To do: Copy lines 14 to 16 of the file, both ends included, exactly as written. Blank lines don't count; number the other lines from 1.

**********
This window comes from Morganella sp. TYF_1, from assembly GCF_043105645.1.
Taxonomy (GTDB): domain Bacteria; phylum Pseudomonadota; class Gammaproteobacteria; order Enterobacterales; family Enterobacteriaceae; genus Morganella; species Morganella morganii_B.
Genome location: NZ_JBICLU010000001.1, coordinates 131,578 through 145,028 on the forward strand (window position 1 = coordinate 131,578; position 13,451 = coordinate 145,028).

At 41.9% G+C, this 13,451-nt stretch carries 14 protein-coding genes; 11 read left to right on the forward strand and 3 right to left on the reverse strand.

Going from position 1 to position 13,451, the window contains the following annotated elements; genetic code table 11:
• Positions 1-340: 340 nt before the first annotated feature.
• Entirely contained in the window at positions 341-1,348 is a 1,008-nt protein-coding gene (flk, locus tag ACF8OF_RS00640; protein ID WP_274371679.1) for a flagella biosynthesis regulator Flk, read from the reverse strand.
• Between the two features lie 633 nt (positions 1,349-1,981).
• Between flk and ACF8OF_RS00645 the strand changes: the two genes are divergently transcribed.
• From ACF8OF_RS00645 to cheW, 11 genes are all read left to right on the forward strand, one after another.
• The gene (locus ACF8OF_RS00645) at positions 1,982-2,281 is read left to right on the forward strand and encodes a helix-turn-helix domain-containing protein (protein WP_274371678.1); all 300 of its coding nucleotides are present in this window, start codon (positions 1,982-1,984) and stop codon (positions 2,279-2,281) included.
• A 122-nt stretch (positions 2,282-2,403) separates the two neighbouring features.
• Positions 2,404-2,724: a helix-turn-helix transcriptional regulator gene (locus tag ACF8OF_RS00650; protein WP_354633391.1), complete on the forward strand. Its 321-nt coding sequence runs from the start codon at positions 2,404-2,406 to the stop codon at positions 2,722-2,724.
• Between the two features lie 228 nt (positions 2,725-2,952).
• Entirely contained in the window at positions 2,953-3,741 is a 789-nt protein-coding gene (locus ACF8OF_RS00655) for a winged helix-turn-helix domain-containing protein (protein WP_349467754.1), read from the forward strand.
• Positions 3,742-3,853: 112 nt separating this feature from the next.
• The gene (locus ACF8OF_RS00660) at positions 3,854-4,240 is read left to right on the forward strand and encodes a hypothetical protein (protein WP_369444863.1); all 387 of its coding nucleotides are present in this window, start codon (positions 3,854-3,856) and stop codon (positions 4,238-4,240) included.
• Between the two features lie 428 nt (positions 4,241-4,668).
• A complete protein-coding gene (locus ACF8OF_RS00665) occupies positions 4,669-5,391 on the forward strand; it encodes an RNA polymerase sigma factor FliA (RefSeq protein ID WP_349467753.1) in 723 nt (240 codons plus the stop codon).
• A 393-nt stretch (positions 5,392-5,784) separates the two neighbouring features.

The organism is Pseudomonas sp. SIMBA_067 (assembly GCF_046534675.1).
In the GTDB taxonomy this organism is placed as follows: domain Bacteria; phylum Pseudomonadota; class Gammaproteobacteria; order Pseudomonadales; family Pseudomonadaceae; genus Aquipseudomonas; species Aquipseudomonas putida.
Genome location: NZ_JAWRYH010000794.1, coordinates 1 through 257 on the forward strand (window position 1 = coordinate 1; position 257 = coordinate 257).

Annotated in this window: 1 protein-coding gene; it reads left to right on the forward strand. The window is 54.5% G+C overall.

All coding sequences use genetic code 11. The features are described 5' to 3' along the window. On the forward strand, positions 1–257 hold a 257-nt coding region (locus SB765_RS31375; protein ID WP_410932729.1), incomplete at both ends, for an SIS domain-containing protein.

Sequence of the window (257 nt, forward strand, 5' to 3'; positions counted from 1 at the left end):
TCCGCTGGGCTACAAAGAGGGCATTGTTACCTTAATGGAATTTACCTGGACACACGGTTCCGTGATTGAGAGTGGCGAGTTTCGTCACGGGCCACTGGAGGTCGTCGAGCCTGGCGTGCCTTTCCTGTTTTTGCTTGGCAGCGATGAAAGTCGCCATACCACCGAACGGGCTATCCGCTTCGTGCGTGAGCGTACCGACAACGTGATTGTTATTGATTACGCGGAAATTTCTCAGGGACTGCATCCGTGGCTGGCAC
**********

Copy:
• Between the two features lie 228 nt (positions 2,725-2,952).
• Entirely contained in the window at positions 2,953-3,741 is a 789-nt protein-coding gene (locus ACF8OF_RS00655) for a winged helix-turn-helix domain-containing protein (protein WP_349467754.1), read from the forward strand.
• Positions 3,742-3,853: 112 nt separating this feature from the next.